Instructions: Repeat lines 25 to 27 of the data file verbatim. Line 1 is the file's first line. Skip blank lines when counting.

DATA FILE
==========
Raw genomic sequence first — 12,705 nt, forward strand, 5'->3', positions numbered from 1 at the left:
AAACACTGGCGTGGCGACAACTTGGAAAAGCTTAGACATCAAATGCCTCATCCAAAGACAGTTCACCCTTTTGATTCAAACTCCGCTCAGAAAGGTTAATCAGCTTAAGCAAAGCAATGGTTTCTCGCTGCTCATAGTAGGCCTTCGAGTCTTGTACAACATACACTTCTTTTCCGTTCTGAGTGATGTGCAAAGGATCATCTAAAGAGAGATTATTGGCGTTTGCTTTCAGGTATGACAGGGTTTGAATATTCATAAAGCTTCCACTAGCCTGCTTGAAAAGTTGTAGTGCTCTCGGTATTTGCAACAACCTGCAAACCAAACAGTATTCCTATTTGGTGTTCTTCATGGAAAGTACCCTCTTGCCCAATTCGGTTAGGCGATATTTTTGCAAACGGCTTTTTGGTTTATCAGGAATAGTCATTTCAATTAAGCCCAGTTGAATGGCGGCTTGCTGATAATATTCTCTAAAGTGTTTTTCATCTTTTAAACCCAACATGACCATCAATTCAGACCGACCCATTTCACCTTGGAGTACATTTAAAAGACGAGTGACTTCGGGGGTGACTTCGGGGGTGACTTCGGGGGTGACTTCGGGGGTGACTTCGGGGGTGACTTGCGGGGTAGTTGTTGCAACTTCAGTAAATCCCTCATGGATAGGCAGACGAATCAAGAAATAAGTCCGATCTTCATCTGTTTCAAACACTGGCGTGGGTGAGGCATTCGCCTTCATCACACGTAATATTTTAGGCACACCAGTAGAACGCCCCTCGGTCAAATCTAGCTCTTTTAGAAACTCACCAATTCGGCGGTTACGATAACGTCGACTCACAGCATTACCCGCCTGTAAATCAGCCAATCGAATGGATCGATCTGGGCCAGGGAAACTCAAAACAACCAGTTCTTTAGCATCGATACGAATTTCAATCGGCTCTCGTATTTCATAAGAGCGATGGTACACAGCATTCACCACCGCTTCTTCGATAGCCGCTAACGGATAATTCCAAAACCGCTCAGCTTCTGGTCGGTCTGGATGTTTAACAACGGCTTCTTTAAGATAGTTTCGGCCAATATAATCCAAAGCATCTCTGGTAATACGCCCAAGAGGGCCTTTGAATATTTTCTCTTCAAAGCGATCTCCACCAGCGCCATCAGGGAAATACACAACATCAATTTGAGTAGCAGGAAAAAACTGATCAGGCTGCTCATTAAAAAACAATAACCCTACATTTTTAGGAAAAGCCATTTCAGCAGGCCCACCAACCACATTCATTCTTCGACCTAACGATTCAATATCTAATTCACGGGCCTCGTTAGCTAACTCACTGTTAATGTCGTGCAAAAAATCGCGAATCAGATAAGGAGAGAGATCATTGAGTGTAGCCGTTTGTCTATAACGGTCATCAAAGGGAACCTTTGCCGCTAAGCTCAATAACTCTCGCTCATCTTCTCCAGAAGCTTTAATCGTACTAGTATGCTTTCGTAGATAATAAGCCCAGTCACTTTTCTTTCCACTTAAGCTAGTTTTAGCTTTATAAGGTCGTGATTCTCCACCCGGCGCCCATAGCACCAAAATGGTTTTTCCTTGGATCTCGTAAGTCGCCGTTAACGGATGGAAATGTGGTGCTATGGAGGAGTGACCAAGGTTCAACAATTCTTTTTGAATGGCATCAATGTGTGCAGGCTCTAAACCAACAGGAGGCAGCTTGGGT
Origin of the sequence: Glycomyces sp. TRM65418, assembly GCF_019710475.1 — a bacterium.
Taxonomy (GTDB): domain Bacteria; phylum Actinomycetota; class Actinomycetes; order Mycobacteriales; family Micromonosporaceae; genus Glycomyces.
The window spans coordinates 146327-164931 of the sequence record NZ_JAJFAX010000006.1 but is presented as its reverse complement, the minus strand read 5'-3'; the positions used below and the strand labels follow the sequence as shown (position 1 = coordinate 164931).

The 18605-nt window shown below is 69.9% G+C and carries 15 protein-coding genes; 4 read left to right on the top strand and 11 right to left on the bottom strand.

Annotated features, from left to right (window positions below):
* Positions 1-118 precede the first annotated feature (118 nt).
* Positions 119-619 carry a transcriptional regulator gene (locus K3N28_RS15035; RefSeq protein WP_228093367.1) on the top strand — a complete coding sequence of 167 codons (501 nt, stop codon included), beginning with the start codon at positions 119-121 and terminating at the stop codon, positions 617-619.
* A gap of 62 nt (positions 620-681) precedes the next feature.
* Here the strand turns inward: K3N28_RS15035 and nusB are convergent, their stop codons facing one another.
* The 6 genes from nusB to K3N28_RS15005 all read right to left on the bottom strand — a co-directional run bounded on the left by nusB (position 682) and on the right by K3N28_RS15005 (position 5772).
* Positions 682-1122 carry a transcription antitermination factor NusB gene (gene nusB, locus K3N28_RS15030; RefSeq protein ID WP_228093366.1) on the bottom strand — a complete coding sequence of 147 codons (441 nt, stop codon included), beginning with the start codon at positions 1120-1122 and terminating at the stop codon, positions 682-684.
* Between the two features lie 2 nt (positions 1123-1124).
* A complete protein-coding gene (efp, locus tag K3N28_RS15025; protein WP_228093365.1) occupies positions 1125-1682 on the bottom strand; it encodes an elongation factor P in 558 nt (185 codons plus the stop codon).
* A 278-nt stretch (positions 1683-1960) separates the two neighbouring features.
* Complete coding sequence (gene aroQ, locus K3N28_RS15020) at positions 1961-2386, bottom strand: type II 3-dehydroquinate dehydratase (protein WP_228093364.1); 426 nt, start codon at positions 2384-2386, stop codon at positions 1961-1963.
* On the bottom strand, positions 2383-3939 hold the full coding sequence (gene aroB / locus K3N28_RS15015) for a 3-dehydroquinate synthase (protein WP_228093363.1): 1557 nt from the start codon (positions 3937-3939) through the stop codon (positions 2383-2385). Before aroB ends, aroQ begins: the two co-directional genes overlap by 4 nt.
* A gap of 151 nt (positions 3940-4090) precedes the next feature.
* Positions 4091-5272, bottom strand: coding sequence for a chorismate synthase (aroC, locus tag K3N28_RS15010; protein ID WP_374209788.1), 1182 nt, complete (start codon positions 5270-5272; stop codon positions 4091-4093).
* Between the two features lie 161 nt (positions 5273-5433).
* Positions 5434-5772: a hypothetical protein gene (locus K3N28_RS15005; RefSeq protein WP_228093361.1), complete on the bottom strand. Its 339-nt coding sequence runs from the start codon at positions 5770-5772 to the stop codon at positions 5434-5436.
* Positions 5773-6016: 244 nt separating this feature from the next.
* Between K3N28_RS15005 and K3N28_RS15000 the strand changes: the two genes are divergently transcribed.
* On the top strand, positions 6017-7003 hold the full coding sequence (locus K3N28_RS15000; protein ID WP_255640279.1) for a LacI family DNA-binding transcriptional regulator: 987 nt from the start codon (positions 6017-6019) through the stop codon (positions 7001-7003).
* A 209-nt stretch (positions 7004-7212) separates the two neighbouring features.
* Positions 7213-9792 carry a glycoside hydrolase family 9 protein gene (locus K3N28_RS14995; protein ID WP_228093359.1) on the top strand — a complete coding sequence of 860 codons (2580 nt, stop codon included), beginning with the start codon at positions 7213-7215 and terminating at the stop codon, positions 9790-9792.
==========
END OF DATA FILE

* On the top strand, positions 6017-7003 hold the full coding sequence (locus K3N28_RS15000; protein ID WP_255640279.1) for a LacI family DNA-binding transcriptional regulator: 987 nt from the start codon (positions 6017-6019) through the stop codon (positions 7001-7003).
* A 209-nt stretch (positions 7004-7212) separates the two neighbouring features.
* Positions 7213-9792 carry a glycoside hydrolase family 9 protein gene (locus K3N28_RS14995; protein ID WP_228093359.1) on the top strand — a complete coding sequence of 860 codons (2580 nt, stop codon included), beginning with the start codon at positions 7213-7215 and terminating at the stop codon, positions 9790-9792.